Their work, funded by a grant from the Virginia Department of Wildlife Resources, provides intensive — and sometimes grueling — exposure to field research. After identifying the best potential snake habitats using satellite imagery, Houston and Thomas walk for hours through the woods of Roanoke and Craig counties, where they set up and check out elaborate, non-invasive traps designed to photograph the snakes.
The contraptions consist of a series of drifting fences that guide the snakes to 5 gallon buckets attached with motion sensor cameras. As the snake passes through the holes in the bucket, a motion sensor camera takes its picture. The students also placed cover boards in prime locations, hoping that pine snakes would find shelter underneath.
“I’ve always had an interest in reptiles, especially snakes, since I was very young,” said Thomas, a wildlife conservation specialist from Frederick, Maryland. “Snakes often get a bad rap, and through this project we can raise awareness of the importance of this particular snake and encourage more people to see these creatures in a positive light.”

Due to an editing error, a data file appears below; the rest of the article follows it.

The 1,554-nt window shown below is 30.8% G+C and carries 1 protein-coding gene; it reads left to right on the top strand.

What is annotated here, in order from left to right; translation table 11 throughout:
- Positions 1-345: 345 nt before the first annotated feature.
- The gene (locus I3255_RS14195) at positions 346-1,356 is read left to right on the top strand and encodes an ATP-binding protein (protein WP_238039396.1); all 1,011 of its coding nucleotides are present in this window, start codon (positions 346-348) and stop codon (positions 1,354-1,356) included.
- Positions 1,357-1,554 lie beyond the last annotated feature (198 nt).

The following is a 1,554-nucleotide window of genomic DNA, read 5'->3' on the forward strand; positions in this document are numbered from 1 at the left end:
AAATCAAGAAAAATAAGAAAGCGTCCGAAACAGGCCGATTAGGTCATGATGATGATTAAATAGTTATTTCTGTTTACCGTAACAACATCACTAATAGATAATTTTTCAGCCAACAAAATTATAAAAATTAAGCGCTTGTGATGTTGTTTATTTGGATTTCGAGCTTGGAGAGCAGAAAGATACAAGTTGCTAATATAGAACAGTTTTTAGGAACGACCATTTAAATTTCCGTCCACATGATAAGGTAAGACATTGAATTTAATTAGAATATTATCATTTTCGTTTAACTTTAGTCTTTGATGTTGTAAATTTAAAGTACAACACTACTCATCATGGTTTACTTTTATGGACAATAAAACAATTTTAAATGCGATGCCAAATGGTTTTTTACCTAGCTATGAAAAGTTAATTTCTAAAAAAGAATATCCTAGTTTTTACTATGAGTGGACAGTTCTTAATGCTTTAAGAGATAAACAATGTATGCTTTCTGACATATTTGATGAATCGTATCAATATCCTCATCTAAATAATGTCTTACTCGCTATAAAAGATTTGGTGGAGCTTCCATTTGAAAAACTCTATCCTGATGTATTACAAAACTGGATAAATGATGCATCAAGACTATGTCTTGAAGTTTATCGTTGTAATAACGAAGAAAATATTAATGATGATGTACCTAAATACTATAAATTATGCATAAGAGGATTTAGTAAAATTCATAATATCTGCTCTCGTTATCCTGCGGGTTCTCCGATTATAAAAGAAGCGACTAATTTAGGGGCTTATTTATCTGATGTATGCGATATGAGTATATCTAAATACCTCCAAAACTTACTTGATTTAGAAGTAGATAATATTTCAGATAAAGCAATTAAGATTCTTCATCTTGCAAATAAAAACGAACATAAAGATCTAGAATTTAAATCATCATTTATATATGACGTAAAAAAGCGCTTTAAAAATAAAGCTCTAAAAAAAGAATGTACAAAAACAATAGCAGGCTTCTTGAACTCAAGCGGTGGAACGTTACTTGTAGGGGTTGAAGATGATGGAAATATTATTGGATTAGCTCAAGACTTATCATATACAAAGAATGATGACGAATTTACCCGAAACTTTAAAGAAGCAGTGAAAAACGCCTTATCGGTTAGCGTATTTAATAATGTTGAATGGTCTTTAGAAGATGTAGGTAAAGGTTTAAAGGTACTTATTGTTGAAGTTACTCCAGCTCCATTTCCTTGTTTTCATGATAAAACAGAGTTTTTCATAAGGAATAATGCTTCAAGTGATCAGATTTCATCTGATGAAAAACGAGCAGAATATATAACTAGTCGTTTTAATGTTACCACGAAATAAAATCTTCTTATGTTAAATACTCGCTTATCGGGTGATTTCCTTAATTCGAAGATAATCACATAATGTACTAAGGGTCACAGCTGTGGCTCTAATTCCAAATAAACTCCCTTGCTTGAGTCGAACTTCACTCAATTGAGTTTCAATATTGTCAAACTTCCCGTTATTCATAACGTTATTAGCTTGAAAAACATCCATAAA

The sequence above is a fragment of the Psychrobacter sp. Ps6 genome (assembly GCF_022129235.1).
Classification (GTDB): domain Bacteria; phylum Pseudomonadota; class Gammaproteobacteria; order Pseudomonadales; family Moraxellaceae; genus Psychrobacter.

Students also raise awareness with leaflets and a website explaining their research and encouraging people to report snake sightings.
Just weeks into their search, their efforts attracted scores of timber rattlesnakes, copperheads, lizards, chipmunks, skunks, rabbits, and a few curious black bears that stuck their paws in the buckets.
“Every day we have the motto, ‘Today is the day,'” Hamed said. “We just have to be patient. We’re taking samples from a large habitat and looking for public trails. These snakes are amazing members of our ecosystem and I’d like to think they still exist in Virginia.